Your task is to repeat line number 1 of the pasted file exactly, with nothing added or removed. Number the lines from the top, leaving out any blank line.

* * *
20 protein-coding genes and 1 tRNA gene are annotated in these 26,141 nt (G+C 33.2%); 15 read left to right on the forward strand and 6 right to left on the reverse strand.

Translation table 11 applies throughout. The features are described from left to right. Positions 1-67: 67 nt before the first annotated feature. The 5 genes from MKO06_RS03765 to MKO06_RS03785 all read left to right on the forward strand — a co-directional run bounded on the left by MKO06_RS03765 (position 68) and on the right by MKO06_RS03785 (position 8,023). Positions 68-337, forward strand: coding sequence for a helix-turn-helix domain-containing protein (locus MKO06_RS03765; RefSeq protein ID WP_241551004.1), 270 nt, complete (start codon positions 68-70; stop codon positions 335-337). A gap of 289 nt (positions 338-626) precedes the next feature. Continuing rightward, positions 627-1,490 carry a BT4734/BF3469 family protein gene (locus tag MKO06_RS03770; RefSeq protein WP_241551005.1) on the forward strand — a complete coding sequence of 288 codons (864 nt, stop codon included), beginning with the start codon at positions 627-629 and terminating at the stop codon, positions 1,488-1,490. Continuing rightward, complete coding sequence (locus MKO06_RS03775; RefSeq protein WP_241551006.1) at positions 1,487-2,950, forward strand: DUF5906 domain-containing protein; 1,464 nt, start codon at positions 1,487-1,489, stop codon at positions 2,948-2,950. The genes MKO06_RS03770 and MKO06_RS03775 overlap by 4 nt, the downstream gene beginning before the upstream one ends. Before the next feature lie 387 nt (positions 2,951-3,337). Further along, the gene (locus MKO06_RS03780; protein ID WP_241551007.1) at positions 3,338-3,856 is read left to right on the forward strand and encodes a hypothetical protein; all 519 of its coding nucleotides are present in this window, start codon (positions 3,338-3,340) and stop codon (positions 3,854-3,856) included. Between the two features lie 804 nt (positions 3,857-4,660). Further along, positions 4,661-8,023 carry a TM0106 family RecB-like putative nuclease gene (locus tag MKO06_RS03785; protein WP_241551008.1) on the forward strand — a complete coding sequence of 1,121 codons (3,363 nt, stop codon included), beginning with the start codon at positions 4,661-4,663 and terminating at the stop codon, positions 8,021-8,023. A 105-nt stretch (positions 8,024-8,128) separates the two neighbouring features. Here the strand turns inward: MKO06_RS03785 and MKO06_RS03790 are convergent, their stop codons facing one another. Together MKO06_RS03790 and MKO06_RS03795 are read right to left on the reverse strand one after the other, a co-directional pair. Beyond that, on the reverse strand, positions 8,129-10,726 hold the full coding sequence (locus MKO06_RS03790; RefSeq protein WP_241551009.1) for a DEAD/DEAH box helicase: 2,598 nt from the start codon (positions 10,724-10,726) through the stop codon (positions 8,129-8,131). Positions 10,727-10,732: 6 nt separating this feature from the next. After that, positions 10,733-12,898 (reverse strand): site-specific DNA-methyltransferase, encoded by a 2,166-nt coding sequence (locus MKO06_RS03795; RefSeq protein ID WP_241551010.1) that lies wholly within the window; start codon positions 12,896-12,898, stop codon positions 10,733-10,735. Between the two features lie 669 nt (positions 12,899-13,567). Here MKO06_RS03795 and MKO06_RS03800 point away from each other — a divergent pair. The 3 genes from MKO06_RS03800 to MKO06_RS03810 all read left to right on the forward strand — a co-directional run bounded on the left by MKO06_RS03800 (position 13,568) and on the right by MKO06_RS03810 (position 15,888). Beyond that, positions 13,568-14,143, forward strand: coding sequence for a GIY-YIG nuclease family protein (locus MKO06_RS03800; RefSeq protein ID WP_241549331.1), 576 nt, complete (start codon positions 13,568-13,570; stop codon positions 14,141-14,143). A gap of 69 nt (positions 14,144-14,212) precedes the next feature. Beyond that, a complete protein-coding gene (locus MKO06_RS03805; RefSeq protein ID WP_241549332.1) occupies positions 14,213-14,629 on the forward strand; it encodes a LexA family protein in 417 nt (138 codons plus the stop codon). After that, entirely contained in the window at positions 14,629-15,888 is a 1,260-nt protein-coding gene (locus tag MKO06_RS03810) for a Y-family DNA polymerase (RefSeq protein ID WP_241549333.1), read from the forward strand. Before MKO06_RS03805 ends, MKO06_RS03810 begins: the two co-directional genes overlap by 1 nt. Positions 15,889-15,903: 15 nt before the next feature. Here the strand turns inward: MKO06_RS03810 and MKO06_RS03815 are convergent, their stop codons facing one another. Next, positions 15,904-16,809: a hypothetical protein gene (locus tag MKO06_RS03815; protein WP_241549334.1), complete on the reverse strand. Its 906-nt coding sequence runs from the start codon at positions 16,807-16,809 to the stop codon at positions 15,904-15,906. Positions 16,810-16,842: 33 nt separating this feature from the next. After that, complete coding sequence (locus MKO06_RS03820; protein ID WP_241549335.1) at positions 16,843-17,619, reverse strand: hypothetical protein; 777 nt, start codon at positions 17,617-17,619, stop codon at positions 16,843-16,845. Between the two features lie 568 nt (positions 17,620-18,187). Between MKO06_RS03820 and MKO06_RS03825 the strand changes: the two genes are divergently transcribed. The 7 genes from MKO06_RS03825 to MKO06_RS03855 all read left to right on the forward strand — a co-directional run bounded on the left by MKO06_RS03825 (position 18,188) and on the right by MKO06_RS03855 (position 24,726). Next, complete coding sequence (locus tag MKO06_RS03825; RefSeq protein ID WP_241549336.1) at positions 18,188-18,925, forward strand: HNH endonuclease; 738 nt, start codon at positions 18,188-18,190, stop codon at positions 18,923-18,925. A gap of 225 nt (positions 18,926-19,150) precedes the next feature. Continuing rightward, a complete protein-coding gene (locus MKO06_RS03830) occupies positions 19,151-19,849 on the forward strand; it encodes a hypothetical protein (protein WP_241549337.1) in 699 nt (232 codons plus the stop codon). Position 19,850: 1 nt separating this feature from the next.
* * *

20 protein-coding genes and 1 tRNA gene are annotated in these 26,141 nt (G+C 33.2%); 15 read left to right on the forward strand and 6 right to left on the reverse strand.